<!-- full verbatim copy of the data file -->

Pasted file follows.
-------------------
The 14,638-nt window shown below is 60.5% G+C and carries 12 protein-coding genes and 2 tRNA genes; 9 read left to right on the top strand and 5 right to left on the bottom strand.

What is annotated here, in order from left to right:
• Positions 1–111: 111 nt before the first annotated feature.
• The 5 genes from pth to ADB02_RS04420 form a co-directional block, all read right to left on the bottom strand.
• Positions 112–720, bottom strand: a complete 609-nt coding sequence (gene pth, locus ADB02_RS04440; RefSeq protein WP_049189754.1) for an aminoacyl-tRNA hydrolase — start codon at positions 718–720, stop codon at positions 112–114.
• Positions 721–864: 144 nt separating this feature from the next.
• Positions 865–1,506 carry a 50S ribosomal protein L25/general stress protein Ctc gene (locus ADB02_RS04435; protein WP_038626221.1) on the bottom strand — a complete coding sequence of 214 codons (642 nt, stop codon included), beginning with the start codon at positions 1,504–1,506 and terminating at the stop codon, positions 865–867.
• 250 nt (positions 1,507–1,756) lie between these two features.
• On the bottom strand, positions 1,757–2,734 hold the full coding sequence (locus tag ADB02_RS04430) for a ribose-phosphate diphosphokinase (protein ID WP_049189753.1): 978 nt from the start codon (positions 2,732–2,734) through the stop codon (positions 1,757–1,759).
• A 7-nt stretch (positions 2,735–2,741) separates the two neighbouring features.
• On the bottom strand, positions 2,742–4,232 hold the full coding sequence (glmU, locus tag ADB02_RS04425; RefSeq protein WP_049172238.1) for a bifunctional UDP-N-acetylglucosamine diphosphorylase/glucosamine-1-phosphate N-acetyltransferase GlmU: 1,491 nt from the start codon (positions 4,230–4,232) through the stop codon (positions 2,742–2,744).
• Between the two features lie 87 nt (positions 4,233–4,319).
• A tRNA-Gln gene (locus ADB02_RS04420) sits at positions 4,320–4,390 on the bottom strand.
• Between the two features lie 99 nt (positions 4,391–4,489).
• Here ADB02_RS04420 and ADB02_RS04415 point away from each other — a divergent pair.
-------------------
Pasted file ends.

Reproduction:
The 14,638-nt window shown below is 60.5% G+C and carries 12 protein-coding genes and 2 tRNA genes; 9 read left to right on the top strand and 5 right to left on the bottom strand.

What is annotated here, in order from left to right:
• Positions 1–111: 111 nt before the first annotated feature.
• The 5 genes from pth to ADB02_RS04420 form a co-directional block, all read right to left on the bottom strand.
• Positions 112–720, bottom strand: a complete 609-nt coding sequence (gene pth, locus ADB02_RS04440; RefSeq protein WP_049189754.1) for an aminoacyl-tRNA hydrolase — start codon at positions 718–720, stop codon at positions 112–114.
• Positions 721–864: 144 nt separating this feature from the next.
• Positions 865–1,506 carry a 50S ribosomal protein L25/general stress protein Ctc gene (locus ADB02_RS04435; protein WP_038626221.1) on the bottom strand — a complete coding sequence of 214 codons (642 nt, stop codon included), beginning with the start codon at positions 1,504–1,506 and terminating at the stop codon, positions 865–867.
• 250 nt (positions 1,507–1,756) lie between these two features.
• On the bottom strand, positions 1,757–2,734 hold the full coding sequence (locus tag ADB02_RS04430) for a ribose-phosphate diphosphokinase (protein ID WP_049189753.1): 978 nt from the start codon (positions 2,732–2,734) through the stop codon (positions 1,757–1,759).
• A 7-nt stretch (positions 2,735–2,741) separates the two neighbouring features.
• On the bottom strand, positions 2,742–4,232 hold the full coding sequence (glmU, locus tag ADB02_RS04425; RefSeq protein WP_049172238.1) for a bifunctional UDP-N-acetylglucosamine diphosphorylase/glucosamine-1-phosphate N-acetyltransferase GlmU: 1,491 nt from the start codon (positions 4,230–4,232) through the stop codon (positions 2,742–2,744).
• Between the two features lie 87 nt (positions 4,233–4,319).
• A tRNA-Gln gene (locus ADB02_RS04420) sits at positions 4,320–4,390 on the bottom strand.
• Between the two features lie 99 nt (positions 4,391–4,489).
• Here ADB02_RS04420 and ADB02_RS04415 point away from each other — a divergent pair.